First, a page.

But the bigger shock was the reaction of the people in the street. By and large, it was ho, hum, another day in the life, step over his corpse and keep going, Many people looked once and didn’t give him a second glance. The public level of concern seemed to be on the order of “Is de tropics, mon, cover him up ‘fore he stinks”.
I realized then that in such places down at the bottom of the economic ladder, the death of a stranger is no big deal. Oh, I don’t mean that people don’t mourn or grieve their loved ones the way it happens in the industrialized countries. That’s the same everywhere. But in countries where death is more common, countries where most families have lost a child, countries where malaria or some other tropical fever takes away the young and otherwise healthy, everyone lives in much closer proximity and familiarity with death and the dead. Like the song says about a tropical murder,
Nobody talks about it no more, though it happened just a week ago. But people get by and people get high, in the tropics, they come and they go.
A decade later in the Solomon Islands, my good friend Willie died after a long wasting illness. Willie was a Solomon Islander who was loved by all, and in those fractious, jealous, contentious islands, that says a lot. There was no funeral home in the Solomons then, may not be one now. So family and friends do everything. Willie died in “Number 9”, which is rumored to be a hospital. In reality, it is a collection of buildings left over from World War II that vaguely resembles a hospital. From the curbside, that is. If you don’t focus too closely.
I went there as soon as I heard Willie had died. Up close, it’s an ancient, sad collection of sticky hot rooms baking in the sun, most without even fans to cool the patients. I was already sweating before I got inside.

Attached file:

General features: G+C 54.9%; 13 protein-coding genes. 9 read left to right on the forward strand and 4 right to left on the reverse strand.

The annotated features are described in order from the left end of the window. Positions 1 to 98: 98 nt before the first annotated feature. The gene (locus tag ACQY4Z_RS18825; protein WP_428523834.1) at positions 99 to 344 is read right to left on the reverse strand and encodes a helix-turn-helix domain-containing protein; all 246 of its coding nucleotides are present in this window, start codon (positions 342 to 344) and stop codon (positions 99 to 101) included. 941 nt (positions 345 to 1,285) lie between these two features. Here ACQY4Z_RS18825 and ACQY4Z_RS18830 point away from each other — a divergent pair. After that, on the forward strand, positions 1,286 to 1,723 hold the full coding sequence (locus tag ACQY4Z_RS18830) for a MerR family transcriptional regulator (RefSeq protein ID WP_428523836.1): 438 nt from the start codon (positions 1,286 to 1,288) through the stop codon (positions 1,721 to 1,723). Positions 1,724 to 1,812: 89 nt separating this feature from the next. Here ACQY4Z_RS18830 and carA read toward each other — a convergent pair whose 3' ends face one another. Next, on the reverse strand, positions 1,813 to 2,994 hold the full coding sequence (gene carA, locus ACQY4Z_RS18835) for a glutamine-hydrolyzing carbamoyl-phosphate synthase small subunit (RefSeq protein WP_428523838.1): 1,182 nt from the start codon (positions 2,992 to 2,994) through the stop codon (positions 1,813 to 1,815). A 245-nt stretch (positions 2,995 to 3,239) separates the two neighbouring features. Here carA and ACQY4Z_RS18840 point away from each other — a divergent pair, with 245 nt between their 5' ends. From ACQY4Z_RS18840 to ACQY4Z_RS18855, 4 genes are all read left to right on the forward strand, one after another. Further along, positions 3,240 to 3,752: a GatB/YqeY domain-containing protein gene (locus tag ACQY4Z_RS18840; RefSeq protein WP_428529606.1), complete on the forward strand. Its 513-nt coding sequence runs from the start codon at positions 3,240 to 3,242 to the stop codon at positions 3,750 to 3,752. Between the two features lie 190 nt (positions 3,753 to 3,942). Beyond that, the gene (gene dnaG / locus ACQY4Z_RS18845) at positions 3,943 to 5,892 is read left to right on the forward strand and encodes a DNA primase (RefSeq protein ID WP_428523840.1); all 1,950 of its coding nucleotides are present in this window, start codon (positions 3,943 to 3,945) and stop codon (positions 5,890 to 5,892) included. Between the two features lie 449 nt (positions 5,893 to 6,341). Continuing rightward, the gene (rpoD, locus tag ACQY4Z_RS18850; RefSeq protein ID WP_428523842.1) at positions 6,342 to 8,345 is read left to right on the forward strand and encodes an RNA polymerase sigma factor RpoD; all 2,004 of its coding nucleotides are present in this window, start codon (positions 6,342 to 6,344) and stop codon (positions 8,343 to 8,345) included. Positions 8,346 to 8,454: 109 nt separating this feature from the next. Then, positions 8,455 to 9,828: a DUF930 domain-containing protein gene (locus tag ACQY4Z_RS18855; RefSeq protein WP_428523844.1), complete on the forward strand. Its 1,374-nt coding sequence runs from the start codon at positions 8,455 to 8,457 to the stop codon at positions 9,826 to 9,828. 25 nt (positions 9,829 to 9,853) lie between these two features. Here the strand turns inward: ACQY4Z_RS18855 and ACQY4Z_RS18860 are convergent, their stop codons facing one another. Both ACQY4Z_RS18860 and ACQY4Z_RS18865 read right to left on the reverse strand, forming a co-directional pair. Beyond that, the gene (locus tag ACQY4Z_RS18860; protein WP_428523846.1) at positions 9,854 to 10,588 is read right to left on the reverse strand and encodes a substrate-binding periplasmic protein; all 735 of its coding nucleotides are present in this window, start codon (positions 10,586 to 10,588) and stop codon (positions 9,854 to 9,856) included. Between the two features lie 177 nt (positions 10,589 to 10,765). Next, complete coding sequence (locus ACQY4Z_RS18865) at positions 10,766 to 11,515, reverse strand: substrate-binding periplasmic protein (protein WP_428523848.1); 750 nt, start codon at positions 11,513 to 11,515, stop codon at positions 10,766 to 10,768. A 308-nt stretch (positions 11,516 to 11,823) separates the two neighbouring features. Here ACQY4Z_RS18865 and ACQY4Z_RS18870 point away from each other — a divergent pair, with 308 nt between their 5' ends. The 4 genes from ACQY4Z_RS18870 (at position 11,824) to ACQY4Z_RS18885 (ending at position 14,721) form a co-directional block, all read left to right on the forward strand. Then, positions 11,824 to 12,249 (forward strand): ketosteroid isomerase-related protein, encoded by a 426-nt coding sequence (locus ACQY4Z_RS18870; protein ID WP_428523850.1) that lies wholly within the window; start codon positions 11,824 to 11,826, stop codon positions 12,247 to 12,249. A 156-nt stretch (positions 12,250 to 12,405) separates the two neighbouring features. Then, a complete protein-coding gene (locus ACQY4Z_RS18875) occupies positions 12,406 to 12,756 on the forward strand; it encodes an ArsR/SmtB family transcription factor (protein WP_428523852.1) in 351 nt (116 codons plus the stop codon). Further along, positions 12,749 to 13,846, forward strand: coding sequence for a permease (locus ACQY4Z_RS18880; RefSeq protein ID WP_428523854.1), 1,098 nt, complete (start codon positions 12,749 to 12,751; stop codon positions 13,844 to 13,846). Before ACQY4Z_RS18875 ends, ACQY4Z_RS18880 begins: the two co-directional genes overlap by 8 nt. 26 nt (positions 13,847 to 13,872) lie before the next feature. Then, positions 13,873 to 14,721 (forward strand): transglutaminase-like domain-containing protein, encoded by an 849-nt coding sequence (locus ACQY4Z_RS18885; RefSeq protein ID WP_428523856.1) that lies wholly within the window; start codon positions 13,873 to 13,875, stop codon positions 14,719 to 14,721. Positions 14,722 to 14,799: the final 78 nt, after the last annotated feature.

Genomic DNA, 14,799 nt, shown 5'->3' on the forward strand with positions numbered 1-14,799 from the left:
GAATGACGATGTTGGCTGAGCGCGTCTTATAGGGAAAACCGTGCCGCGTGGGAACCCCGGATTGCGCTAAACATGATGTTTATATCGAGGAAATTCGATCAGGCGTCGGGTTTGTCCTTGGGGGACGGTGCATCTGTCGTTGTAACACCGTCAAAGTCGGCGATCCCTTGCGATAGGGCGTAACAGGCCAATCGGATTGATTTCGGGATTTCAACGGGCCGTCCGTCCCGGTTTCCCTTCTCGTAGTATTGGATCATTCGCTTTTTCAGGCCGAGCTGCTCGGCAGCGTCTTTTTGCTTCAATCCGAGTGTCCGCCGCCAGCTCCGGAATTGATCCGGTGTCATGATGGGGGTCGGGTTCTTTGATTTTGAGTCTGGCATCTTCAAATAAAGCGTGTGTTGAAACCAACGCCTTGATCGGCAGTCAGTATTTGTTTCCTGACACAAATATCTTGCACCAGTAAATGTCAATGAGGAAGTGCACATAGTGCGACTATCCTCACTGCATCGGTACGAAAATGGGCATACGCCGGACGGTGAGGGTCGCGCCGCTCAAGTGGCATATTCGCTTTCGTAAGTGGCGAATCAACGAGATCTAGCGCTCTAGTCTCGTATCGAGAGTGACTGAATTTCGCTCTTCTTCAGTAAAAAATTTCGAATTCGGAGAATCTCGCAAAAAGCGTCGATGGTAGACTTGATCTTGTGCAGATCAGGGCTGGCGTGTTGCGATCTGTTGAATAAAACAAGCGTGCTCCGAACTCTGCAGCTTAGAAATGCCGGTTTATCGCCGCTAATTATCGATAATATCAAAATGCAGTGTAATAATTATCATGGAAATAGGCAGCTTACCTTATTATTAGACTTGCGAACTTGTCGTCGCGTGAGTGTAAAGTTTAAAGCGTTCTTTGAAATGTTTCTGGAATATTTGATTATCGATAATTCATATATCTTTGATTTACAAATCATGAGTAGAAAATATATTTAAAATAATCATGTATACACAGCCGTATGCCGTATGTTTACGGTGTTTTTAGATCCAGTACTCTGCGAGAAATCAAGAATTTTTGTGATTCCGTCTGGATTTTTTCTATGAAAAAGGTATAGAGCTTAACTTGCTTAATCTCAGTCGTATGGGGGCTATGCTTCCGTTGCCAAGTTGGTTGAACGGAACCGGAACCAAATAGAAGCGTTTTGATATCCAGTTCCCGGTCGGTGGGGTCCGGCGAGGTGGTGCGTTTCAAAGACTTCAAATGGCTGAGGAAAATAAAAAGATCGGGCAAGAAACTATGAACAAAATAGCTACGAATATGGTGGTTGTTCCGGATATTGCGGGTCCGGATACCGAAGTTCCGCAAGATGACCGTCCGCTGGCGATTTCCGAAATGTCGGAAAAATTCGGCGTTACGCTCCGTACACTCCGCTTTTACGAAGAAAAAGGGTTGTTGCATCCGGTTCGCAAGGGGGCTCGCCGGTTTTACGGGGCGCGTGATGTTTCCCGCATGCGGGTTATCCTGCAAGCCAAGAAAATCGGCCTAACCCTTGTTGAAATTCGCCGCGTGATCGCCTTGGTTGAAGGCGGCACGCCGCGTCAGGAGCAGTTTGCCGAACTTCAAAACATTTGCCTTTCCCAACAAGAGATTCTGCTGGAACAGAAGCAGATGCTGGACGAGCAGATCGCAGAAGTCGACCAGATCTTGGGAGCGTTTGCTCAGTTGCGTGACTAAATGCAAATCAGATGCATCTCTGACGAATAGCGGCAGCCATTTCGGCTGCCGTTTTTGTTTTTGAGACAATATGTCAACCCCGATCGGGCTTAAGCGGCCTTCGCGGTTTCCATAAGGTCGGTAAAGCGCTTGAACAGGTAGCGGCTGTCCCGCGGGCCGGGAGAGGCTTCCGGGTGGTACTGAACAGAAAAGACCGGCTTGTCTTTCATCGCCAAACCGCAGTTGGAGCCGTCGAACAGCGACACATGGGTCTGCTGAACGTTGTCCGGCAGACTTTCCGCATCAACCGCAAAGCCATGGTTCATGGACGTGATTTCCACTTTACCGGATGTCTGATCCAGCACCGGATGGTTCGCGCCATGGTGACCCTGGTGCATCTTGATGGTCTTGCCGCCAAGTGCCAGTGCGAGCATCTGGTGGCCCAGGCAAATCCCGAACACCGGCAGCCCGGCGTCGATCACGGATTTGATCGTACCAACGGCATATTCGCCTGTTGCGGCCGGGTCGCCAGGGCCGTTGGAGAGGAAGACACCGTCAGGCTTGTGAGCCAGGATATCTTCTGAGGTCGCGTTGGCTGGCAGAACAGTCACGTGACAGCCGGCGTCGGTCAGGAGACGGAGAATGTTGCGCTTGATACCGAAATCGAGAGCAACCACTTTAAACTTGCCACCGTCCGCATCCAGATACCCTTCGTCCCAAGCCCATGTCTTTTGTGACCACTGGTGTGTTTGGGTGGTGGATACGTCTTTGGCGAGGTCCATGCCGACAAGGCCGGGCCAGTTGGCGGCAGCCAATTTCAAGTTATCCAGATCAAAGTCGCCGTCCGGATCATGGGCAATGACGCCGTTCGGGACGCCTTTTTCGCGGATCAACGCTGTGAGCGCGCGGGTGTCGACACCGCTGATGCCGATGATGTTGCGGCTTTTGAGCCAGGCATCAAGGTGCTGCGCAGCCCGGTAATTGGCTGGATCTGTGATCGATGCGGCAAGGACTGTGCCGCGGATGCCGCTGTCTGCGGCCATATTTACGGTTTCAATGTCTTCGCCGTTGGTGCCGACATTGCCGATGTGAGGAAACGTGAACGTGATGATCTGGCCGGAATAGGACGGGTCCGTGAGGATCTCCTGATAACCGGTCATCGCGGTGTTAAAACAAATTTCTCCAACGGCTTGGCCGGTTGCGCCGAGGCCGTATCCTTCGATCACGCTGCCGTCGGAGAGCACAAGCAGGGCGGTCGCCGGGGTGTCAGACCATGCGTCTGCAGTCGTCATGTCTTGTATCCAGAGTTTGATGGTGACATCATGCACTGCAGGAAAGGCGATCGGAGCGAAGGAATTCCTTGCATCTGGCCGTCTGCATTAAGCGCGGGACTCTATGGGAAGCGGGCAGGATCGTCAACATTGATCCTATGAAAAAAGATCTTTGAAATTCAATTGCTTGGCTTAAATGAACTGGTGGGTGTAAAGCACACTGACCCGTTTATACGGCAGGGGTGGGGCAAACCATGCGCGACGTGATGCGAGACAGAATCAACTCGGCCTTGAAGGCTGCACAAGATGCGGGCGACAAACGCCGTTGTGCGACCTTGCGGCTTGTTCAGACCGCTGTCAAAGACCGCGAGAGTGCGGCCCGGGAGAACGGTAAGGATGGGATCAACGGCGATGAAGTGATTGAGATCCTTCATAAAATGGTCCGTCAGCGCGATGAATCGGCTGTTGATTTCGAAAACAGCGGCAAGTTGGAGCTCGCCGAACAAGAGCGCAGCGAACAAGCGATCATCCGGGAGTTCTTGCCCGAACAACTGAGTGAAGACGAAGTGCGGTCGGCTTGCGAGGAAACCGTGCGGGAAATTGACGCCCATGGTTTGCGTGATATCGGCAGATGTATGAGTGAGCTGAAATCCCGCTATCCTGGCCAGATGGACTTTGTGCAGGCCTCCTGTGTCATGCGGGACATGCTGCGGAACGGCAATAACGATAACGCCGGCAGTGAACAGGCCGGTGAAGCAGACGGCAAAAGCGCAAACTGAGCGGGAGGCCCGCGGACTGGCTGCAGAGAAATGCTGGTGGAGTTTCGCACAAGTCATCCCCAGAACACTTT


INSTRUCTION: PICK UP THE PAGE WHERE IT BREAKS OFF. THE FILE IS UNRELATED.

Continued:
When I went into the room, Willie’s wife was there, weeping. I joined her. We spoke for a bit. She had brought his clothes, she said, to dress him. She wept. I wept. She made no move to dress him. We sweated. We waited. Solomon Islanders are good at that.
After a while, I asked if she wanted help dressing him. Oh, yes, she said. I stood up, and walked over and lifted the sheet off his legs … ah, the legs that used to run had been replaced by bone and parchment. I lifted them up one by one. They were almost weightless. She and I slid them into his pants. Dressing dead people proved to be much harder than I would have thought. Perhaps unsurprisingly, their level of cooperation is quite low. I had the crazy urge to apologize to him for moving his legs. Finally, the pants were on. After that, it was easier. With his pants on, I could take off the sheet entirely. We put his shirt on. I’d been very close with him for two years. I’d never seen either the pants or the shirt before. My sense was that they were “Solomons new”, meaning bought from a Chinese store that imports used clothing by the bale. Willie looked good in his new outfit. I hugged his wife and left her to her sorrow. It was the first time I had ever touched a dead body.